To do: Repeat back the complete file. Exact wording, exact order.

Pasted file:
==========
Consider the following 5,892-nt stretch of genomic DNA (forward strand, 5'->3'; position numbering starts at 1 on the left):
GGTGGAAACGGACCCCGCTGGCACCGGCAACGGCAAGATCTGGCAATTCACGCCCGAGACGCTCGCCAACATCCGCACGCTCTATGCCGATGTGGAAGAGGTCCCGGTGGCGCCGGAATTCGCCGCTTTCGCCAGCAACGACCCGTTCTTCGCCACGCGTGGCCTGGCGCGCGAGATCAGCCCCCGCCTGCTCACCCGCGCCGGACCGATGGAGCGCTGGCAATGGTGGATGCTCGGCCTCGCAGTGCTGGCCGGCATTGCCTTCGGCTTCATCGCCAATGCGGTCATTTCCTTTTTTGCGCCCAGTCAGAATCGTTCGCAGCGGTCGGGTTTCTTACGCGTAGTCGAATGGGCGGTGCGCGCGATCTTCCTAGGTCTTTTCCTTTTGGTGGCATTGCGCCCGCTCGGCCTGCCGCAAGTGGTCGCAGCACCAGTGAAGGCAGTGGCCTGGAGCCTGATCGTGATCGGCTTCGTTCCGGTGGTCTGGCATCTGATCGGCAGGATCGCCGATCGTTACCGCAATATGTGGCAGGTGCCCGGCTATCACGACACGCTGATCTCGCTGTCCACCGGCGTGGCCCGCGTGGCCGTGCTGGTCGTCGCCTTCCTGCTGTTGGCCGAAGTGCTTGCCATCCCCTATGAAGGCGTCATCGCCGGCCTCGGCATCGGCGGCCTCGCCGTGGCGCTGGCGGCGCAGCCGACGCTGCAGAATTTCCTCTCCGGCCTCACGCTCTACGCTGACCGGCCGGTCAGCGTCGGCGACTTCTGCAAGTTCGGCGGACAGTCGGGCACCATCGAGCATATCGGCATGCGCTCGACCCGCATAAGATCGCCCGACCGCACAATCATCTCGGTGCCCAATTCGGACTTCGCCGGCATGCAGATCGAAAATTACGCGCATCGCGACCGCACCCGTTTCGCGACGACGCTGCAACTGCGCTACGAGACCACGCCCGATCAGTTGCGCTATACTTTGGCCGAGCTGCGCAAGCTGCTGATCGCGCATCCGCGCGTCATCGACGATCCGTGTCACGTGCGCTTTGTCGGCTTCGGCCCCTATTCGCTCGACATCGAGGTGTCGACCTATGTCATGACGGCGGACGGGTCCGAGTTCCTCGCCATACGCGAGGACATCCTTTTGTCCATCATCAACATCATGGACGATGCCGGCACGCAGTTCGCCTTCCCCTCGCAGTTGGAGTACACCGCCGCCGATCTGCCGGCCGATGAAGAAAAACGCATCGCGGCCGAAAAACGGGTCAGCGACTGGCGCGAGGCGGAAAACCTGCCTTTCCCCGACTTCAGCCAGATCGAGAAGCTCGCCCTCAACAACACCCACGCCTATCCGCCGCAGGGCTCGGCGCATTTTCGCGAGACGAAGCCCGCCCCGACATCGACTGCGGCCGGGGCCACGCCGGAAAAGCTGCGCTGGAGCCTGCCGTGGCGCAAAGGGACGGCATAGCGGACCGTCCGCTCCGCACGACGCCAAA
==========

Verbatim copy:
Consider the following 5,892-nt stretch of genomic DNA (forward strand, 5'->3'; position numbering starts at 1 on the left):
GGTGGAAACGGACCCCGCTGGCACCGGCAACGGCAAGATCTGGCAATTCACGCCCGAGACGCTCGCCAACATCCGCACGCTCTATGCCGATGTGGAAGAGGTCCCGGTGGCGCCGGAATTCGCCGCTTTCGCCAGCAACGACCCGTTCTTCGCCACGCGTGGCCTGGCGCGCGAGATCAGCCCCCGCCTGCTCACCCGCGCCGGACCGATGGAGCGCTGGCAATGGTGGATGCTCGGCCTCGCAGTGCTGGCCGGCATTGCCTTCGGCTTCATCGCCAATGCGGTCATTTCCTTTTTTGCGCCCAGTCAGAATCGTTCGCAGCGGTCGGGTTTCTTACGCGTAGTCGAATGGGCGGTGCGCGCGATCTTCCTAGGTCTTTTCCTTTTGGTGGCATTGCGCCCGCTCGGCCTGCCGCAAGTGGTCGCAGCACCAGTGAAGGCAGTGGCCTGGAGCCTGATCGTGATCGGCTTCGTTCCGGTGGTCTGGCATCTGATCGGCAGGATCGCCGATCGTTACCGCAATATGTGGCAGGTGCCCGGCTATCACGACACGCTGATCTCGCTGTCCACCGGCGTGGCCCGCGTGGCCGTGCTGGTCGTCGCCTTCCTGCTGTTGGCCGAAGTGCTTGCCATCCCCTATGAAGGCGTCATCGCCGGCCTCGGCATCGGCGGCCTCGCCGTGGCGCTGGCGGCGCAGCCGACGCTGCAGAATTTCCTCTCCGGCCTCACGCTCTACGCTGACCGGCCGGTCAGCGTCGGCGACTTCTGCAAGTTCGGCGGACAGTCGGGCACCATCGAGCATATCGGCATGCGCTCGACCCGCATAAGATCGCCCGACCGCACAATCATCTCGGTGCCCAATTCGGACTTCGCCGGCATGCAGATCGAAAATTACGCGCATCGCGACCGCACCCGTTTCGCGACGACGCTGCAACTGCGCTACGAGACCACGCCCGATCAGTTGCGCTATACTTTGGCCGAGCTGCGCAAGCTGCTGATCGCGCATCCGCGCGTCATCGACGATCCGTGTCACGTGCGCTTTGTCGGCTTCGGCCCCTATTCGCTCGACATCGAGGTGTCGACCTATGTCATGACGGCGGACGGGTCCGAGTTCCTCGCCATACGCGAGGACATCCTTTTGTCCATCATCAACATCATGGACGATGCCGGCACGCAGTTCGCCTTCCCCTCGCAGTTGGAGTACACCGCCGCCGATCTGCCGGCCGATGAAGAAAAACGCATCGCGGCCGAAAAACGGGTCAGCGACTGGCGCGAGGCGGAAAACCTGCCTTTCCCCGACTTCAGCCAGATCGAGAAGCTCGCCCTCAACAACACCCACGCCTATCCGCCGCAGGGCTCGGCGCATTTTCGCGAGACGAAGCCCGCCCCGACATCGACTGCGGCCGGGGCCACGCCGGAAAAGCTGCGCTGGAGCCTGCCGTGGCGCAAAGGGACGGCATAGCGGACCGTCCGCTCCGCACGACGCCAAA